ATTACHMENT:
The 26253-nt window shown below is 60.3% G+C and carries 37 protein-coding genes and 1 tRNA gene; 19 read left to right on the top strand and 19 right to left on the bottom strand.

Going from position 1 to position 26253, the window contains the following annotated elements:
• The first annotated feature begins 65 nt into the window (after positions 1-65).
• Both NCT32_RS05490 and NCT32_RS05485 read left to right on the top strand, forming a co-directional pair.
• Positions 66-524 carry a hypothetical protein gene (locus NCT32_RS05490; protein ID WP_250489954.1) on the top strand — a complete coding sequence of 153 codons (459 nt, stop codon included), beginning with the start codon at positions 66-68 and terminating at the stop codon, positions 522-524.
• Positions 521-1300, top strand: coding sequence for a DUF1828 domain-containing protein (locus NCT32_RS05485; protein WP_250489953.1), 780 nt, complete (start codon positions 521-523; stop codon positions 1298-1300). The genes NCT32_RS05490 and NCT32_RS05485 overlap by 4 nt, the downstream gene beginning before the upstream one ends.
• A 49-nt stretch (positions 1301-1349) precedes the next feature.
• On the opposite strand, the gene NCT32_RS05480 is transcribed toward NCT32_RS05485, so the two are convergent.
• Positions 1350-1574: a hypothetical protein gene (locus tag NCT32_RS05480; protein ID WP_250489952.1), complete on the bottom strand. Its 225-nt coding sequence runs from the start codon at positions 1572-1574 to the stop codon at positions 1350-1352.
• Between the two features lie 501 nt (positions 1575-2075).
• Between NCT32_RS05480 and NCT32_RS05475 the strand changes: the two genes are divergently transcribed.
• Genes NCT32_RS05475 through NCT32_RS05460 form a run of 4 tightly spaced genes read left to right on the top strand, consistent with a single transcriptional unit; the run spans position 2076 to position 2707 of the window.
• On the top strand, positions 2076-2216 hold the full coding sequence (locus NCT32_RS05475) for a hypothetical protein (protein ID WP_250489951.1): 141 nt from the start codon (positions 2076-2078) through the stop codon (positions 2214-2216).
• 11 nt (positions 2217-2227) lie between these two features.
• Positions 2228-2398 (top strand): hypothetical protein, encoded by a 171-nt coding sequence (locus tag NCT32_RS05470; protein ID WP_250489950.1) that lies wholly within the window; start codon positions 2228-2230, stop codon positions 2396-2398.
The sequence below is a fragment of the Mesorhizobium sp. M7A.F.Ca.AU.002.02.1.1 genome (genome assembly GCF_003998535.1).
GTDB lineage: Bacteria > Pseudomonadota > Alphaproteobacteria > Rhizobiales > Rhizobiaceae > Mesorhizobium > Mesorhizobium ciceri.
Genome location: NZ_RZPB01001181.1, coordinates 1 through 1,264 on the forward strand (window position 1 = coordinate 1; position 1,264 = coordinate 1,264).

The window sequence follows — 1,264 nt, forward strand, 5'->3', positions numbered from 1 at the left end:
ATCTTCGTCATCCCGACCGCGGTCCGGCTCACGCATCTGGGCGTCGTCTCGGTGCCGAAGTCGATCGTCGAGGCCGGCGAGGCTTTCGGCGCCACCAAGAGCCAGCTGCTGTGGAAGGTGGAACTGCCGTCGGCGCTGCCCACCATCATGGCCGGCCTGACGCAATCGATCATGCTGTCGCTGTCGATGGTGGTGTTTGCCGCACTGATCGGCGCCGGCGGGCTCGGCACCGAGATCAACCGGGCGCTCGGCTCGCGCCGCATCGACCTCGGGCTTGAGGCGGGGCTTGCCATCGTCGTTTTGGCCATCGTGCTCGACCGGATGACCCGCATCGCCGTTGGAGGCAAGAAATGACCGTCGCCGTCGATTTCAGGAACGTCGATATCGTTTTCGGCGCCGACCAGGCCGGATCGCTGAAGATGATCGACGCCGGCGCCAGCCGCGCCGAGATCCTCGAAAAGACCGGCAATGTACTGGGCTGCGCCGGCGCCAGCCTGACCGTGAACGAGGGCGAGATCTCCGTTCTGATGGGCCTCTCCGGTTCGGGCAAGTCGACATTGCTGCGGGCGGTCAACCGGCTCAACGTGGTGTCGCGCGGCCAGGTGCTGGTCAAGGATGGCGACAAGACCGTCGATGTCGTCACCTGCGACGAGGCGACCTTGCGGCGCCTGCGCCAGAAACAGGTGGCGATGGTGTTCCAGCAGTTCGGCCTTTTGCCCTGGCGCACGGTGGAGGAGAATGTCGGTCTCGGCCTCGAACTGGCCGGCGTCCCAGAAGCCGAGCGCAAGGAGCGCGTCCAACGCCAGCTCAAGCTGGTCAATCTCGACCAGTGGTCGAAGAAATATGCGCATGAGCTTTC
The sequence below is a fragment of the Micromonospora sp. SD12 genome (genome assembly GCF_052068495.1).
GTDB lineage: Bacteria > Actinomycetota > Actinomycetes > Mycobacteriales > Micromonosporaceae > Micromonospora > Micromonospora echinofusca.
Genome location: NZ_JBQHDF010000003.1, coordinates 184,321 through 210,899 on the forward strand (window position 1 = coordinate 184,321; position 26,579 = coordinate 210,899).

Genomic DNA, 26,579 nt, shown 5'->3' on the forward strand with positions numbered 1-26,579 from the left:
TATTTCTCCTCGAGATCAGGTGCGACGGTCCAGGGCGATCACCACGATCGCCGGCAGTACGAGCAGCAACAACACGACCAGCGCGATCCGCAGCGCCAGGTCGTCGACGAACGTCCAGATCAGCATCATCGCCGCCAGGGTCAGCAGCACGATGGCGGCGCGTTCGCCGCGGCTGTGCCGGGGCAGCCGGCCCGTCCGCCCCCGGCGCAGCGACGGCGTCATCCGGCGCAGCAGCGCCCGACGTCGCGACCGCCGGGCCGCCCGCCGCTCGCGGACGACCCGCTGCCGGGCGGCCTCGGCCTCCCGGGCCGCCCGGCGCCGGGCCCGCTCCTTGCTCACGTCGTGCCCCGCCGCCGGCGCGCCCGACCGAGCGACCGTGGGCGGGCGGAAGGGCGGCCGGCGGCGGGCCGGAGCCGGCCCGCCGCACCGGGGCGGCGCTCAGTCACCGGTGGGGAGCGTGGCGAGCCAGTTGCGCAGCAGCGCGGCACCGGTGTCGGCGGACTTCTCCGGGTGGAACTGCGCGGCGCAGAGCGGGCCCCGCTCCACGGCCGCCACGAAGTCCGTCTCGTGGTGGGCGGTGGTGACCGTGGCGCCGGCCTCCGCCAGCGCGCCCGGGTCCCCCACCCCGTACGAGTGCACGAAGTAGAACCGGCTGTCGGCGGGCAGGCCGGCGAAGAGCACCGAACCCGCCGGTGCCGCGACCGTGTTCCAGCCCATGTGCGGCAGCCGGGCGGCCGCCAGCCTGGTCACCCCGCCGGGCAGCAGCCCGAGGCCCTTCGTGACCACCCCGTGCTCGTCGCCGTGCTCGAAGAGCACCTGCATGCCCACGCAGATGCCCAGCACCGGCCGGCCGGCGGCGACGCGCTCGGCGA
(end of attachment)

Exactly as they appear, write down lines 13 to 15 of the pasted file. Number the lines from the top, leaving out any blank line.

• On the top strand, positions 2076-2216 hold the full coding sequence (locus NCT32_RS05475) for a hypothetical protein (protein ID WP_250489951.1): 141 nt from the start codon (positions 2076-2078) through the stop codon (positions 2214-2216).
• 11 nt (positions 2217-2227) lie between these two features.
• Positions 2228-2398 (top strand): hypothetical protein, encoded by a 171-nt coding sequence (locus tag NCT32_RS05470; protein ID WP_250489950.1) that lies wholly within the window; start codon positions 2228-2230, stop codon positions 2396-2398.